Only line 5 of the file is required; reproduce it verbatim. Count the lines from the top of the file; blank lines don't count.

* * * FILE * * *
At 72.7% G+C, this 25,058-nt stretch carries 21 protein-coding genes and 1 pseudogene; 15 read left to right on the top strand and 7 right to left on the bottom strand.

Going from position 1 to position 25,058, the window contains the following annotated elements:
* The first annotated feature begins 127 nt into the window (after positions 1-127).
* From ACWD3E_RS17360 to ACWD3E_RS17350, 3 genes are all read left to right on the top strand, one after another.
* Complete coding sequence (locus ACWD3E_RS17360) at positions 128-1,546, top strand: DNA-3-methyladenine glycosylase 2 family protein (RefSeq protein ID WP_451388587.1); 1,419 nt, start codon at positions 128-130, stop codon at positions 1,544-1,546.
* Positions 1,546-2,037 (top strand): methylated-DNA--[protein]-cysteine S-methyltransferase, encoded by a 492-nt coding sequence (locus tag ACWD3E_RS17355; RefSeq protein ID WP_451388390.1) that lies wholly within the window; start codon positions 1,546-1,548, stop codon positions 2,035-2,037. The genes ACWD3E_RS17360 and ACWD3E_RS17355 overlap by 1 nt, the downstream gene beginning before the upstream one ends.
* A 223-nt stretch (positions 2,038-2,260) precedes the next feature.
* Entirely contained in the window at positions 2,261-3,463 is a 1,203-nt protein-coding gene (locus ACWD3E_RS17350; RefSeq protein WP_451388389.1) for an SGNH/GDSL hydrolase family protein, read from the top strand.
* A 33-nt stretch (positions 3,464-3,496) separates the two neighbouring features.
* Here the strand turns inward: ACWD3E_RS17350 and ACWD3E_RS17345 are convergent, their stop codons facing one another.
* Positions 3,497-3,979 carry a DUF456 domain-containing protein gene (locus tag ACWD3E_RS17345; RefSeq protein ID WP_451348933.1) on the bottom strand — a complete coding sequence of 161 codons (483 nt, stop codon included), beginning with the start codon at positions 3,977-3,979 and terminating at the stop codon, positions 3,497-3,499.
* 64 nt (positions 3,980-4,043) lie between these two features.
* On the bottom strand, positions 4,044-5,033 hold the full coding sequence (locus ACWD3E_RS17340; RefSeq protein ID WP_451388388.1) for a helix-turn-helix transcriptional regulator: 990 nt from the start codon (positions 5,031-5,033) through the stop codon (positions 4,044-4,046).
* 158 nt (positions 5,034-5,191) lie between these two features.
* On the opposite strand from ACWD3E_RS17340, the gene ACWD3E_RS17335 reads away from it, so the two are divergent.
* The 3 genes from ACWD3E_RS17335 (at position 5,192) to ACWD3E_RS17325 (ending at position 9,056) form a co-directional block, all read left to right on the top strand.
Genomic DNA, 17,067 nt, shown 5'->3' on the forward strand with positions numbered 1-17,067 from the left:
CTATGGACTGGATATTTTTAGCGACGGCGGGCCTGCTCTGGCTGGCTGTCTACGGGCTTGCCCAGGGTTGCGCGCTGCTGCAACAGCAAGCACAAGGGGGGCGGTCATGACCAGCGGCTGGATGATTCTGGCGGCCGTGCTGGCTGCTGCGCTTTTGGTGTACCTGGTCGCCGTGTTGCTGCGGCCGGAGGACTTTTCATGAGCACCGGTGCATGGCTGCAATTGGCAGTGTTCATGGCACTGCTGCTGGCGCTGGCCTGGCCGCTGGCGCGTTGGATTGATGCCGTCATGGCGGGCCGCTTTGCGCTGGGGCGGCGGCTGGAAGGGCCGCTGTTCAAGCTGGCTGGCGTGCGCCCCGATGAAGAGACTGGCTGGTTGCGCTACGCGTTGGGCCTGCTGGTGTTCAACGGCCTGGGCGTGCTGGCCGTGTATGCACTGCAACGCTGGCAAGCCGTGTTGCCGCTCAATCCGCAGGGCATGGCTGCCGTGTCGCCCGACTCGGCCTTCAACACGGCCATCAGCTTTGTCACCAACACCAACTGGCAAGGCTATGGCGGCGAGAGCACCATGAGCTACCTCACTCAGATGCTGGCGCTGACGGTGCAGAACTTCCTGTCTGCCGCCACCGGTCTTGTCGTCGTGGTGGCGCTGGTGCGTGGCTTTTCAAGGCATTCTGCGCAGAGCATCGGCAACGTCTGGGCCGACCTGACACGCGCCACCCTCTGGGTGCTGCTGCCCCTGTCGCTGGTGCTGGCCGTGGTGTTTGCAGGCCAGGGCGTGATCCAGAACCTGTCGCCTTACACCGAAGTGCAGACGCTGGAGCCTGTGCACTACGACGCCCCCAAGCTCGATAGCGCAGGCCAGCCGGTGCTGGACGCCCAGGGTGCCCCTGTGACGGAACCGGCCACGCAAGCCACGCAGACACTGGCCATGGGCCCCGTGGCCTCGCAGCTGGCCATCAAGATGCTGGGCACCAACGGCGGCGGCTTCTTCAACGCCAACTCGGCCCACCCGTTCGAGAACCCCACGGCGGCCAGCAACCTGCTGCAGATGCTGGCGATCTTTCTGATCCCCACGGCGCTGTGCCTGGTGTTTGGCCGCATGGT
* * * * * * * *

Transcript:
* Complete coding sequence (locus ACWD3E_RS17360) at positions 128-1,546, top strand: DNA-3-methyladenine glycosylase 2 family protein (RefSeq protein ID WP_451388587.1); 1,419 nt, start codon at positions 128-130, stop codon at positions 1,544-1,546.